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June 2015 Archives

June 1, 2015

Bears Eating the Canadian Dollar

Monday, June 1, 2015

The Canadian Dollar looks ready to fall below the .8000 level, continuing a pullback from a short run up in the currency. This pullback, starting in the middle of May, corresponds with the recent run up in the US Dollar, as well as the stabilization of crude oil prices. With no strong bullish trend in crude prices, the Canadian Dollar appears stuck in a rut as the Canadian economy absorbs the shock of the oil price collapse in 2014.

Fundamentals

While the headline news was focusing on the US GDP negative growth rate, Canada also disappointed with a decline of .6% annualized for the first quarter of 2015. This was much lower than the expectations of a slight rise in Canadian GDP of .3% as well as being the first contraction since the 2009 recession. Most of this decline is attributable to the energy industry, as well as the harsh winter weather which affected Canada as well as the United States. The Bank of Canada last lowered interest rates in January of 2015 with a surprise rate cut from 1.0% to .75%. The lackluster GDP results will likely increase attention on the Bank of Canada to see if another rate cut might be forthcoming. Many traders will surely try to be prepared for the potential of another surprise announcement.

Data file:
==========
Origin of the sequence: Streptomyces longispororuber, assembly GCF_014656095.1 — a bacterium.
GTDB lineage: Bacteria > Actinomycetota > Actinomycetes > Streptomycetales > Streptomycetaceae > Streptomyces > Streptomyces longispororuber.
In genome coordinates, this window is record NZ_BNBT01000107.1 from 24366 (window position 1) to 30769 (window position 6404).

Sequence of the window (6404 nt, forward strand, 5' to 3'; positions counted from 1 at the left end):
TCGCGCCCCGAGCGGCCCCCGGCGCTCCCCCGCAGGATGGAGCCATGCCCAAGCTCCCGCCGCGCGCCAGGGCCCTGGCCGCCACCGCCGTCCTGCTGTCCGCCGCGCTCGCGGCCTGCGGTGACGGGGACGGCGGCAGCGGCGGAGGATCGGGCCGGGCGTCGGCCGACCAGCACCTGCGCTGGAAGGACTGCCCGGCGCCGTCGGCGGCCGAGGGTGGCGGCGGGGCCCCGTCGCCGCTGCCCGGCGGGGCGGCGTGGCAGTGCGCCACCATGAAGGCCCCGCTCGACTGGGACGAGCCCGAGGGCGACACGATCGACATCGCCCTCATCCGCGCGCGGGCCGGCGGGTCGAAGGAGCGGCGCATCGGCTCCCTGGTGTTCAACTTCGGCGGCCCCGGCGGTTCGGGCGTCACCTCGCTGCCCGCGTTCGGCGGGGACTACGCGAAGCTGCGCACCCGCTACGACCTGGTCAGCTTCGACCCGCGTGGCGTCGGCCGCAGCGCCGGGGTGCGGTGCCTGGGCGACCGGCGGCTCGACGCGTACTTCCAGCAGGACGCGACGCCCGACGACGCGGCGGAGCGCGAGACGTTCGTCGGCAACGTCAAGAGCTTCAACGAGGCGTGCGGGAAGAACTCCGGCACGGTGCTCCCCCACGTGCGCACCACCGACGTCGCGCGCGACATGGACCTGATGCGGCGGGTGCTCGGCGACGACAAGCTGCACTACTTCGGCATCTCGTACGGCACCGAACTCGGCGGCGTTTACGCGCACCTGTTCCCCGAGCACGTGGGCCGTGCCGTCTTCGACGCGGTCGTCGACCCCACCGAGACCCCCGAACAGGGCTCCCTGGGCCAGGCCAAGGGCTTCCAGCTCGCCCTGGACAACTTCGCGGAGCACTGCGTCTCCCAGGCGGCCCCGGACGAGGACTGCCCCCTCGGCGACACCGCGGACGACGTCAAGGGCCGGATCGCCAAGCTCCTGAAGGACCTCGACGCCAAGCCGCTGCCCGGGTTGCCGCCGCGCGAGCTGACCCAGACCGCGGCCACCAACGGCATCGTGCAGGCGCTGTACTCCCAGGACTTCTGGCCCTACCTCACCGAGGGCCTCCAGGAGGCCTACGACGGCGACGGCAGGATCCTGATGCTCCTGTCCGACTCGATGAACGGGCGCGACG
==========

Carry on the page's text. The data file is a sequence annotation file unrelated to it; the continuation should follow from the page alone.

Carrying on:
Technical Notes

Turning to the 3 month continuation chart, we see a fairly strong bearish trend from the chart. The Canadian Dollar is trading under both the 20 day and 50 day simple moving averages. Traders will be keeping an eye to see if the 20 day simple moving average will cross under the 50 day simple moving average, another bearish signal. Bulls can take some comfort from the 14 day Relative Strength Index, which is still at 36.28, above the oversold level.

Dale Jennings, Commodity Analyst.

June 2, 2015

Oil Holding Steady

Tuesday, June 2, 2015